Final Thoughts

Today’s preview focused solely on the performance metrics of the new chipset, which only cover a very small subset of the new features that the chip will be bringing to devices next year. A lot of the talking-points of the new SoC such as 5G connectivity, or the new camera and media capabilities, are aspects for which we’ll have to wait on commercial devices.

For what we’ve been able to test today, the Snapdragon 865 seems very solid. The new Cortex-A77 CPU does bring larger IPC improvements to the table, and thanks to the Snapdragon 865’s improved memory subsystem, the chip has been able to showcase healthy performance increases. I did find it odd that the web benchmarks didn’t quite perform as well as I had expected – I don’t know if the new microarchitecture just doesn’t improve these workloads as much, or if it might have been a software issue on the QRD865 phone; we’ll have to wait for commercial devices to have a clearer picture of the situation. System performance of the new chip certainly shouldn’t be disappointing, and even on a conservative baseline configuration, 2020 flagships should see an increase in responsiveness compared to the Snapdragon 855.

AI performance of the new chip is also improved – although our limited benchmark suite here isn’t able to fully expose the hardware improvements that the S865 brings with it. It’s likely that first-party camera applications will be the first real workloads that will be able to showcase the new capabilities of the chip.

On the GPU side, the improvements are also quite solid, but I just have a feeling that the narrative here isn’t quite the same anymore for Qualcomm, as Apple’s the elephant in the room now here as well. During the launch of the chipset the company was quite eager to promote that its sustained performance is better than the competition. While we weren’t able to test this aspect of the Snapdragon 865 on the QRD865 due to time constraints, the simple fact is that the chip’s peak performance remains inferior to Apple’s sustained performance, with the fruit company essentially dominating an area where previously Qualcomm was king. In this regard, I hope Qualcomm is able to catch up in the future, as the differences here are seemingly getting bigger each year.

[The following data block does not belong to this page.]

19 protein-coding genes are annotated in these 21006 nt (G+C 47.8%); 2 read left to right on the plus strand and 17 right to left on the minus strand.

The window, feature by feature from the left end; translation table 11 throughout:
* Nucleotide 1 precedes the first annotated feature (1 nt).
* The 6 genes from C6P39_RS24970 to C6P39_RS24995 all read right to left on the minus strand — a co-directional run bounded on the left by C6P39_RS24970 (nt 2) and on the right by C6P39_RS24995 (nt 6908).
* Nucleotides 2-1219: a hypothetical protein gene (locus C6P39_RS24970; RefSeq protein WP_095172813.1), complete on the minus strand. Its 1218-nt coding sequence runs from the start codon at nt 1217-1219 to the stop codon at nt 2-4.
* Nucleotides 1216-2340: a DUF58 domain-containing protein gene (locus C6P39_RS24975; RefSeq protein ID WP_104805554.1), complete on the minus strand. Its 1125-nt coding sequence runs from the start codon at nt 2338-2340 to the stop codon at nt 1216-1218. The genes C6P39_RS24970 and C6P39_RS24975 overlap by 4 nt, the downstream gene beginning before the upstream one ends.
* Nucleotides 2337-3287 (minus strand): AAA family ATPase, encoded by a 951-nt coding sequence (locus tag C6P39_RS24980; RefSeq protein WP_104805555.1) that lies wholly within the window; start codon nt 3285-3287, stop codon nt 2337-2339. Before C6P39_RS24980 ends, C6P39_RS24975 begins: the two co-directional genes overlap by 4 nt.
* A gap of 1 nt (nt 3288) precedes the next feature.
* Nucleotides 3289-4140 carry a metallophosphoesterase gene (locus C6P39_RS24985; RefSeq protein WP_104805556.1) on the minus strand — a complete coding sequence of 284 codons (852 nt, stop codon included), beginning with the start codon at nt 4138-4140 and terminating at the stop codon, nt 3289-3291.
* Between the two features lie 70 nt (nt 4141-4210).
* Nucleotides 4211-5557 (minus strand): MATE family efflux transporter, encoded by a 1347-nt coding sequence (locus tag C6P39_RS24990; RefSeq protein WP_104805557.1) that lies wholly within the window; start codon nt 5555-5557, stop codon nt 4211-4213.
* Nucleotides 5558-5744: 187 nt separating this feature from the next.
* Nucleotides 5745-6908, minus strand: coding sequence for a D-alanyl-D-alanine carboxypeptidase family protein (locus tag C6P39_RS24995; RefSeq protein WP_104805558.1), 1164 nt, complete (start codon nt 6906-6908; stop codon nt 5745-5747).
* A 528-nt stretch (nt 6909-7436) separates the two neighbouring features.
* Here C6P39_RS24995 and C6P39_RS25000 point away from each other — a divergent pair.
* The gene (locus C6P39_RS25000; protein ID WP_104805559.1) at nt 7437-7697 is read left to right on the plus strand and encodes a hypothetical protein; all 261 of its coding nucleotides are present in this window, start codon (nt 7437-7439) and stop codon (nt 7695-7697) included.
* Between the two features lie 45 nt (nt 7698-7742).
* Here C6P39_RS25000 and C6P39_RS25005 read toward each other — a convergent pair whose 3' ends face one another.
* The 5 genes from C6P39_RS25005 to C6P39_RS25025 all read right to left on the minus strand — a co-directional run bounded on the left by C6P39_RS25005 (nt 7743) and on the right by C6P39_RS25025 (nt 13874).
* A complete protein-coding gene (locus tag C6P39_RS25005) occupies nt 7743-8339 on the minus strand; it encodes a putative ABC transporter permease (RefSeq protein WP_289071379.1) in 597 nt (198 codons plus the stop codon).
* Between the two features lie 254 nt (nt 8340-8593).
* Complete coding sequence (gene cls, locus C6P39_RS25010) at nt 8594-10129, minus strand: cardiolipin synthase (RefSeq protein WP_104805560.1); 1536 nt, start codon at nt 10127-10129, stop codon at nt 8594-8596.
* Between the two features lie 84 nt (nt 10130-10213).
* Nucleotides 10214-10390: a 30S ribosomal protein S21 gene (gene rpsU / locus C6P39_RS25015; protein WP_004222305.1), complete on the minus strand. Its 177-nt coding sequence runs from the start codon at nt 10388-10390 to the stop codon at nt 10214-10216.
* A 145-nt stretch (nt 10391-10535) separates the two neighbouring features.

Overall, the Snapdragon 865 seems like a very well-balanced chip and I have no doubt it’ll serve as a very competitive foundation for 2020 flagships. Qualcomm’s strengths lie in the fact that they’re able to deliver a complete solution with 5G connectivity – we do however hope that in the future the company will be able to offer more solid performance upgrades; the competition out there is getting tough.

GPU Performance & Power
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  • Bulat Ziganshin - Monday, December 16, 2019 - link

    Unfortunately the first page lack latency picture for Core i9 Reply
  • Ryan Smith - Monday, December 16, 2019 - link

    Whoops! Reload and try it now. Reply
  • shabby - Monday, December 16, 2019 - link

    Performance looks good but I'm really wary of the external 4g/5g chip and its additional antennas and how they'll affect battery life. Not going to buy any new sd865 phone until reviews pop up. Reply
  • eastcoast_pete - Monday, December 16, 2019 - link

    That's the elephant in the room! Haven't seen any good real-world data on just how much power 5G use will actually add. Faster data are nice (in principle), but if 5G cuts battery life by 30-40% vs. current 4G LTE , pretty much useless. If anyone here has any links to such tests, please post - Thanks! Reply